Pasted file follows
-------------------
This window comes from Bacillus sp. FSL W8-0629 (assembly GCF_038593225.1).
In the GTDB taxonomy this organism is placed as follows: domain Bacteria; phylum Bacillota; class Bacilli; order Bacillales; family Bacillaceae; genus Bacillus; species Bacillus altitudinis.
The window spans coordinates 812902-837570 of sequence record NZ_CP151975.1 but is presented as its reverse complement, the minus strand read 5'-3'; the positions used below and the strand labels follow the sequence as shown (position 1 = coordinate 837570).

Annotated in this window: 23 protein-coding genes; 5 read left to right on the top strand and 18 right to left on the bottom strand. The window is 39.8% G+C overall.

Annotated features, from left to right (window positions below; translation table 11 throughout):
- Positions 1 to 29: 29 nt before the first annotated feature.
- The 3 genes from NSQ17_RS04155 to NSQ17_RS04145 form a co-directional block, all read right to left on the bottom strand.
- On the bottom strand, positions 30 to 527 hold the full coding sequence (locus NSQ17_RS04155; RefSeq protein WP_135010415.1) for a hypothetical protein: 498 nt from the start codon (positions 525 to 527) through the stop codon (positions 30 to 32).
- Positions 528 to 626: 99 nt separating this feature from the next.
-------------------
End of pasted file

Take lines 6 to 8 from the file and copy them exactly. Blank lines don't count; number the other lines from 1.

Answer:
- Positions 1 to 29: 29 nt before the first annotated feature.
- The 3 genes from NSQ17_RS04155 to NSQ17_RS04145 form a co-directional block, all read right to left on the bottom strand.
- On the bottom strand, positions 30 to 527 hold the full coding sequence (locus NSQ17_RS04155; RefSeq protein WP_135010415.1) for a hypothetical protein: 498 nt from the start codon (positions 525 to 527) through the stop codon (positions 30 to 32).